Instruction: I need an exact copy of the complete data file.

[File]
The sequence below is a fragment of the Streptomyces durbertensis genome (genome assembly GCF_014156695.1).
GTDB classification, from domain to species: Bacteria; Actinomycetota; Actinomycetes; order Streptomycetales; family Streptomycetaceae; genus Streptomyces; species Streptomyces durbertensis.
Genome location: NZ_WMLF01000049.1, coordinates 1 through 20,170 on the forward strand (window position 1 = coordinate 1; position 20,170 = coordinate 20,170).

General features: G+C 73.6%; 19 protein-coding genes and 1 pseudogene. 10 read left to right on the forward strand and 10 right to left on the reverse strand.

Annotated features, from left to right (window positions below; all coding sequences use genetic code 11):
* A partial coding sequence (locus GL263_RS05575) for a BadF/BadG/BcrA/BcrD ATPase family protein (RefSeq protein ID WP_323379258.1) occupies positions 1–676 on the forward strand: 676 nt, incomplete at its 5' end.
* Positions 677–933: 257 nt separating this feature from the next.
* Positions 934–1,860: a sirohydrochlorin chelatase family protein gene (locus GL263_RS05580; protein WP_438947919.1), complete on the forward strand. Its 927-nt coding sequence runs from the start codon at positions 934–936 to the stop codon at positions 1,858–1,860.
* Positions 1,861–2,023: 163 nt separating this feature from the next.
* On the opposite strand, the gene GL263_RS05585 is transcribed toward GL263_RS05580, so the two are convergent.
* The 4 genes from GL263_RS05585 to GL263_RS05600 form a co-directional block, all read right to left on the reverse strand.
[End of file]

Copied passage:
The sequence below is a fragment of the Streptomyces durbertensis genome (genome assembly GCF_014156695.1).
GTDB classification, from domain to species: Bacteria; Actinomycetota; Actinomycetes; order Streptomycetales; family Streptomycetaceae; genus Streptomyces; species Streptomyces durbertensis.
Genome location: NZ_WMLF01000049.1, coordinates 1 through 20,170 on the forward strand (window position 1 = coordinate 1; position 20,170 = coordinate 20,170).

General features: G+C 73.6%; 19 protein-coding genes and 1 pseudogene. 10 read left to right on the forward strand and 10 right to left on the reverse strand.

Annotated features, from left to right (window positions below; all coding sequences use genetic code 11):
* A partial coding sequence (locus GL263_RS05575) for a BadF/BadG/BcrA/BcrD ATPase family protein (RefSeq protein ID WP_323379258.1) occupies positions 1–676 on the forward strand: 676 nt, incomplete at its 5' end.
* Positions 677–933: 257 nt separating this feature from the next.
* Positions 934–1,860: a sirohydrochlorin chelatase family protein gene (locus GL263_RS05580; protein WP_438947919.1), complete on the forward strand. Its 927-nt coding sequence runs from the start codon at positions 934–936 to the stop codon at positions 1,858–1,860.
* Positions 1,861–2,023: 163 nt separating this feature from the next.
* On the opposite strand, the gene GL263_RS05585 is transcribed toward GL263_RS05580, so the two are convergent.
* The 4 genes from GL263_RS05585 to GL263_RS05600 form a co-directional block, all read right to left on the reverse strand.